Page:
Photo by Rodion Kutsaev
A few Christmases back, my family discovered that nobody liked shopping for a live tree. It was a cold, wet night and we had just come back home from finally picking out the “perfect” tree. I was impatient, my husband was grumpy, my son was nearly in tears.
“I hate this.” I said, under my breath. “You hate it?” My husband snapped. “I’m only doing this for you!” By now my son is in tears. “Why do we even do this?” He sobbed. Then it hit us. Maybe we were doing the holidays all wrong. We were working hard and making ourselves miserable all for the sake of “family tradition”.
So we changed things up. Our artificial tree now sits in a closet in the living room. We don’t have to trudge around in the cold and dark, picking out just the right live tree and drag it home, wet and miserable. Hooray for new traditions!
I also teach preschool. Over the years I have watched parents frantically trying to make the “perfect” holiday for their families, only to end up frustrated, angry, and in tears. Well, maybe “perfect” isn’t what we need. Maybe we all need to slow down, take a look and assess what really matters, and give ourselves a break.
Here are some thoughts and ideas which I have used, and shared with families that you might find useful;
First of all, Kids need consistency. This time of year, a child’s whole world begins to change. It gets dark early, stores are decorated differently, television shows start their “specials”, sparkling lights are everywhere, everybody is talking and excited about the “Holidays”. Exciting as it may be, the change in their environment is stressful for a child. You will do your children more of a favor to keep home life as consistent as possible. Keep your regular schedules, don’t over decorate, do what you would normally do everyday, and don’t change things too much.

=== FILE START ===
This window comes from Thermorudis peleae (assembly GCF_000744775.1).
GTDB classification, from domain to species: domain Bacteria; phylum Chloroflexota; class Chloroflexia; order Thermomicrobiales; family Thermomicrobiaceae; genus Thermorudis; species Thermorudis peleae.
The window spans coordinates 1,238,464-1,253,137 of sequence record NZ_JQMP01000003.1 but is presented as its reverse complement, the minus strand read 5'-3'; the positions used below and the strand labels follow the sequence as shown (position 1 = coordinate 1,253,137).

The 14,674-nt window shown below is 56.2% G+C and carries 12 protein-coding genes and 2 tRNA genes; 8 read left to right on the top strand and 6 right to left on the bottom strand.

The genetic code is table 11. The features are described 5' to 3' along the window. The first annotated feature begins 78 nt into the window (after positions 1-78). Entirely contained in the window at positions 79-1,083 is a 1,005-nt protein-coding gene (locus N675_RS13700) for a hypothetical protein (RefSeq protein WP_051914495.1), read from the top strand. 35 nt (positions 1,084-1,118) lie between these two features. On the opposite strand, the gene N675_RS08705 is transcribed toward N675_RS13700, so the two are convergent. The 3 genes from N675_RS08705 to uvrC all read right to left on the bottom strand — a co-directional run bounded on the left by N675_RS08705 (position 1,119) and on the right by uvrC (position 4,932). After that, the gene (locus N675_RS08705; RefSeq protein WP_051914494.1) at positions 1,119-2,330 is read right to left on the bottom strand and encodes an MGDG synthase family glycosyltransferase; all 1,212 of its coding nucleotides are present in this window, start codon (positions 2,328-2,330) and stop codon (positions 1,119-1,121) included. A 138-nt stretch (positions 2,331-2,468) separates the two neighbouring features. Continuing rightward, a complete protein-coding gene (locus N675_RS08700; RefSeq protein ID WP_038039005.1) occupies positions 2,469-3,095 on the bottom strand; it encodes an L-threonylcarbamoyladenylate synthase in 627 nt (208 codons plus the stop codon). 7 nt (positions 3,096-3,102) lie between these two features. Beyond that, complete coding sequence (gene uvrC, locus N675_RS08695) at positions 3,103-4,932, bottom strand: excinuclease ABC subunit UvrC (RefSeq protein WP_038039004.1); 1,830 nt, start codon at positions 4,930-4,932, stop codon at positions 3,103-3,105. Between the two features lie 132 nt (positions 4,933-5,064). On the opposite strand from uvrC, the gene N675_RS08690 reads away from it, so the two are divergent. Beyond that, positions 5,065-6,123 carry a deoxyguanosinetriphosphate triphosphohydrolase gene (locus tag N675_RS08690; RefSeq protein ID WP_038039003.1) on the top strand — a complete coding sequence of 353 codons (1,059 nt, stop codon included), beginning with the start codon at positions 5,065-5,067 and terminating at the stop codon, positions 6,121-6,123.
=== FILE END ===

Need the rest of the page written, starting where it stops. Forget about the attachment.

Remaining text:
Secondly, Don’t try to do too much. I know, everything looks like so much fun! North Pole Cruise! Disney on Ice! Ice skating! Light shows! Sleigh Rides! Who wouldn’t want to cram as much excitement into the holidays as possible? I’m here to tell you, exciting as it may be, it’s exhausting and stressful for a little kid. Slow down, assess what few things are the most important, and save the rest for another time.
Thirdly, (and here’s where I struggle) Your child doesn’t need a whole lot of gifts. This is crazy difficult for me as a grandma. If I don’t hold myself back, I start shopping in mid October and don’t stop until Christmas Eve! There is so much to buy for my babies! But, truth be told, it doesn’t really make them happy. In fact, it can make them miserable. As soon as one gift is open, it’s time to put it aside and grab the next. No real time to enjoy and experience the gift, we’re on a time schedule here! Every Christmas, without fail, someone has ended up in tears. Our new plan is this; A book and jammies for Christmas Eve, and two gifts each on Christmas Day. I promise you, this is way more difficult for the parent than it is for the kids.
My point is this; the Holidays should be a time of joy and family togetherness and peace. If you are finding that it has become a time of tears, stress and frustration, it may be time to slow down, reassess, relax and make the holidays happier for everyone.